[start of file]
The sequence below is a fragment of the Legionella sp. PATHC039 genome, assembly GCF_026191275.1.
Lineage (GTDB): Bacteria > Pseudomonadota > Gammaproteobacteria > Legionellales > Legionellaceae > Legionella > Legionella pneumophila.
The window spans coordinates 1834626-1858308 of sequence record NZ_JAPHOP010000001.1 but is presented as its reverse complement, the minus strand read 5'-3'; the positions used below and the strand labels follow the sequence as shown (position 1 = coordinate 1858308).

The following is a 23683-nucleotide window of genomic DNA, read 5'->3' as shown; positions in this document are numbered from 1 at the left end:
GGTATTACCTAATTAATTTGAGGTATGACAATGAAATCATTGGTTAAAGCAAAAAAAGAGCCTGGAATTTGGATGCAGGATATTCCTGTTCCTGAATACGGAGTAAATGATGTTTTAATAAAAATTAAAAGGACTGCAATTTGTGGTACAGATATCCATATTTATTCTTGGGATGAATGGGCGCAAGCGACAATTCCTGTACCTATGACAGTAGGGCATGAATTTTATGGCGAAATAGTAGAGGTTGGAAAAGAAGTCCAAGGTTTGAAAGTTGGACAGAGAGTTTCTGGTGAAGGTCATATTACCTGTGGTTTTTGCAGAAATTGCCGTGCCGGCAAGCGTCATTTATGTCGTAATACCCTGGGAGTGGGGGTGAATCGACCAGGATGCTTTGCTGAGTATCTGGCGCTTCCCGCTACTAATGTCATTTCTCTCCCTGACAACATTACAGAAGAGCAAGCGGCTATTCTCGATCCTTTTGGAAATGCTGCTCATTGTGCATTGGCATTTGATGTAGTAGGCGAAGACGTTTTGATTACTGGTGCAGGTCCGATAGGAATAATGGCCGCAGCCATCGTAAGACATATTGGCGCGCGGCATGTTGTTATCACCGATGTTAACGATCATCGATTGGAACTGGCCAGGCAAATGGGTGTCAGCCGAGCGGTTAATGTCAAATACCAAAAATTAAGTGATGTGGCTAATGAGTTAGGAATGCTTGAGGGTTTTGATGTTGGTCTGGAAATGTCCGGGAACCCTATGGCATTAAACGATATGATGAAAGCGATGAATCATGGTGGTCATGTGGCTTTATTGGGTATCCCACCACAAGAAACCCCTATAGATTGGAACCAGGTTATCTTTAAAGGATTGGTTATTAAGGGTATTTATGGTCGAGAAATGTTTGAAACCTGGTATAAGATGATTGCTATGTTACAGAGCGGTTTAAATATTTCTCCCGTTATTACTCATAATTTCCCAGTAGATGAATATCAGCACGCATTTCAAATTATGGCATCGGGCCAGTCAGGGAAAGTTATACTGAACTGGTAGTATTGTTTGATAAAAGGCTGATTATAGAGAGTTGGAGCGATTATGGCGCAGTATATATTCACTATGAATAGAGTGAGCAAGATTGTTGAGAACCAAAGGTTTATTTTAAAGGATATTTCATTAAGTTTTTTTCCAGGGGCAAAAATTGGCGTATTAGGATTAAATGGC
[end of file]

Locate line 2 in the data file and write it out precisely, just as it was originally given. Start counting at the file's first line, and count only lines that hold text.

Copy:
Lineage (GTDB): Bacteria > Pseudomonadota > Gammaproteobacteria > Legionellales > Legionellaceae > Legionella > Legionella pneumophila.